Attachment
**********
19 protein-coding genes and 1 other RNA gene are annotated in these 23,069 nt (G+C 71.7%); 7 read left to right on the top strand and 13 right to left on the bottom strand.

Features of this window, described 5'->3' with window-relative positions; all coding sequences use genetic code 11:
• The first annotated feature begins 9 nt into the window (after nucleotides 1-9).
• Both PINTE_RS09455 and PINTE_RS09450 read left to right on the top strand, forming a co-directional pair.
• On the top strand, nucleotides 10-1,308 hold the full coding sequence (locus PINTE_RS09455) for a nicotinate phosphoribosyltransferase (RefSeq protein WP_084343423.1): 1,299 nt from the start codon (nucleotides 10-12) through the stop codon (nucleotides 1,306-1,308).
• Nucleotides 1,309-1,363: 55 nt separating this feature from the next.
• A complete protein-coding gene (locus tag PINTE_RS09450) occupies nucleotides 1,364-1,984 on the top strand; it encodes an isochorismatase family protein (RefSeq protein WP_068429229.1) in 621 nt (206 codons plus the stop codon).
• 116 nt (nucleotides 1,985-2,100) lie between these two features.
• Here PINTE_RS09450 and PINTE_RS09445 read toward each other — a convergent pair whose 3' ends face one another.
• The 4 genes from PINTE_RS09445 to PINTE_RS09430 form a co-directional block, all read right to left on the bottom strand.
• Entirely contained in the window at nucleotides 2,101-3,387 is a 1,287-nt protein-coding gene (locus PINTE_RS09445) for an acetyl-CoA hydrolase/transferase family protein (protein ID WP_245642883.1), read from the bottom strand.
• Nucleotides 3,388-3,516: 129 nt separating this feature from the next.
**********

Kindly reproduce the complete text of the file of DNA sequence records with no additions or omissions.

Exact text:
19 protein-coding genes and 1 other RNA gene are annotated in these 23,069 nt (G+C 71.7%); 7 read left to right on the top strand and 13 right to left on the bottom strand.

Features of this window, described 5'->3' with window-relative positions; all coding sequences use genetic code 11:
• The first annotated feature begins 9 nt into the window (after nucleotides 1-9).
• Both PINTE_RS09455 and PINTE_RS09450 read left to right on the top strand, forming a co-directional pair.
• On the top strand, nucleotides 10-1,308 hold the full coding sequence (locus PINTE_RS09455) for a nicotinate phosphoribosyltransferase (RefSeq protein WP_084343423.1): 1,299 nt from the start codon (nucleotides 10-12) through the stop codon (nucleotides 1,306-1,308).
• Nucleotides 1,309-1,363: 55 nt separating this feature from the next.
• A complete protein-coding gene (locus tag PINTE_RS09450) occupies nucleotides 1,364-1,984 on the top strand; it encodes an isochorismatase family protein (RefSeq protein WP_068429229.1) in 621 nt (206 codons plus the stop codon).
• 116 nt (nucleotides 1,985-2,100) lie between these two features.
• Here PINTE_RS09450 and PINTE_RS09445 read toward each other — a convergent pair whose 3' ends face one another.
• The 4 genes from PINTE_RS09445 to PINTE_RS09430 form a co-directional block, all read right to left on the bottom strand.
• Entirely contained in the window at nucleotides 2,101-3,387 is a 1,287-nt protein-coding gene (locus PINTE_RS09445) for an acetyl-CoA hydrolase/transferase family protein (protein ID WP_245642883.1), read from the bottom strand.
• Nucleotides 3,388-3,516: 129 nt separating this feature from the next.